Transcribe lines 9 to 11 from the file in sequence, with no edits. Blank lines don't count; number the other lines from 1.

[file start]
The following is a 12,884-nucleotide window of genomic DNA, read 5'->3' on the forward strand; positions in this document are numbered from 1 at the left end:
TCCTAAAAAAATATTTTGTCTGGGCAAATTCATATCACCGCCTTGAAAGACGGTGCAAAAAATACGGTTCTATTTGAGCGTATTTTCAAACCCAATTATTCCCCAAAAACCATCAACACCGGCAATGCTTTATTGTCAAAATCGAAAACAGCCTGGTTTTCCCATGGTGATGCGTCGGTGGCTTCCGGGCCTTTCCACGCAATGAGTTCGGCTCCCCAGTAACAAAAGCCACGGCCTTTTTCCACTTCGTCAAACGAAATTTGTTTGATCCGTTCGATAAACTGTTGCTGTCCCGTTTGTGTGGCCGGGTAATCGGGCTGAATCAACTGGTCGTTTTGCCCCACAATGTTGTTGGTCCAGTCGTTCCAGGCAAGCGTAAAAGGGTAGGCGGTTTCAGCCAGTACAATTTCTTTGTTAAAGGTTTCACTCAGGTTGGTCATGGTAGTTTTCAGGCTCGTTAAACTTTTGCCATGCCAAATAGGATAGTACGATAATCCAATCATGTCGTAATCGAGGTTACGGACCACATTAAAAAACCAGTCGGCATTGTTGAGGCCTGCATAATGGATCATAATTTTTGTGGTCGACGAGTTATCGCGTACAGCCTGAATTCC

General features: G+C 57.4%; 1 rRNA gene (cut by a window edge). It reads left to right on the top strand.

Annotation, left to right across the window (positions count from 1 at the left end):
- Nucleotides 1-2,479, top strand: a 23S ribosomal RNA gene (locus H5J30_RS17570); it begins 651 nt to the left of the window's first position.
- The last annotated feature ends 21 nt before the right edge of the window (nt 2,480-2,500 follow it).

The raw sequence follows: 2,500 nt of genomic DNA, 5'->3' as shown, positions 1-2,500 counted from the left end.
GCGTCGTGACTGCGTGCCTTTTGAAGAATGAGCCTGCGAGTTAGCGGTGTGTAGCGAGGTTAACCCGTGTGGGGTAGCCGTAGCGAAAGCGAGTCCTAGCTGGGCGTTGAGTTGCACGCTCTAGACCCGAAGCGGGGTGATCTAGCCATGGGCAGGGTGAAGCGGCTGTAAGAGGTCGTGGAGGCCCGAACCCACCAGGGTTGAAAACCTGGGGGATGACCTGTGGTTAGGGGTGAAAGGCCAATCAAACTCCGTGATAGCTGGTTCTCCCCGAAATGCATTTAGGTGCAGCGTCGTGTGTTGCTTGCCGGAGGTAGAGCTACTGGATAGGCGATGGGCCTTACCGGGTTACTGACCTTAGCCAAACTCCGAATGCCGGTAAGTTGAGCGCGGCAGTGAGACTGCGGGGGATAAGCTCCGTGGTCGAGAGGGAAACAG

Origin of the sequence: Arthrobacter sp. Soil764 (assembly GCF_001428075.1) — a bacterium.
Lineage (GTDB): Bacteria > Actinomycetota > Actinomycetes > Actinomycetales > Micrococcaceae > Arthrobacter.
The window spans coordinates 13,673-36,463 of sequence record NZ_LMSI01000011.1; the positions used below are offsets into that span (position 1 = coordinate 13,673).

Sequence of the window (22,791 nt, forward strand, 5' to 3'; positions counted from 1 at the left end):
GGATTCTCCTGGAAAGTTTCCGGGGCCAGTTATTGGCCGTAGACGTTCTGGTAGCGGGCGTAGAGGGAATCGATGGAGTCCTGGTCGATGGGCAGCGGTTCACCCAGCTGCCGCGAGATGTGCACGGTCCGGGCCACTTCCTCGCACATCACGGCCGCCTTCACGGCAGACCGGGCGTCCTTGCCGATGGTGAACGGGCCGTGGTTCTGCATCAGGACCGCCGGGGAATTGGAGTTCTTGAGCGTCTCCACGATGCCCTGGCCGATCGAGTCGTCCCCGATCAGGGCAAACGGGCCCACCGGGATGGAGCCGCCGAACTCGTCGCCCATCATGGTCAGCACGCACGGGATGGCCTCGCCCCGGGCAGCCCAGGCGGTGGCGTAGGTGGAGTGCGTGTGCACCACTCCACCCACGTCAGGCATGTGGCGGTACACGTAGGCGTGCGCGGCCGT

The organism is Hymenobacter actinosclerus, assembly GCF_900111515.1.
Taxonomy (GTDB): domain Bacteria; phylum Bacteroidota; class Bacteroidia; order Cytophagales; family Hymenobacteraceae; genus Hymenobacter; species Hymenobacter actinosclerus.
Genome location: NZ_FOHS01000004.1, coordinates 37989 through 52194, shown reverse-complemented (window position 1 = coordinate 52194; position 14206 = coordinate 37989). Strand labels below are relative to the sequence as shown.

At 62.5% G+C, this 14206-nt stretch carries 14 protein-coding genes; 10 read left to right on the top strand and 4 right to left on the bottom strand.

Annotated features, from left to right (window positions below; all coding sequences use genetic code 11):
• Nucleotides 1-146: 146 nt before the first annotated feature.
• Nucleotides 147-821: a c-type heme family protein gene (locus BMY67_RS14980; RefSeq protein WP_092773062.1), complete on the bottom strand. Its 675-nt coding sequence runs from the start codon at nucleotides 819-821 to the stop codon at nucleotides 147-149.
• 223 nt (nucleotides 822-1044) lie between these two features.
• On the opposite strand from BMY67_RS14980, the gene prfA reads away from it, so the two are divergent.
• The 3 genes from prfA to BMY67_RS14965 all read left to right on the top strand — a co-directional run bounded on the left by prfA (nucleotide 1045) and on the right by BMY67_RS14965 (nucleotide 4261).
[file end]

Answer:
Origin of the sequence: Arthrobacter sp. Soil764 (assembly GCF_001428075.1) — a bacterium.
Lineage (GTDB): Bacteria > Actinomycetota > Actinomycetes > Actinomycetales > Micrococcaceae > Arthrobacter.
The window spans coordinates 13,673-36,463 of sequence record NZ_LMSI01000011.1; the positions used below are offsets into that span (position 1 = coordinate 13,673).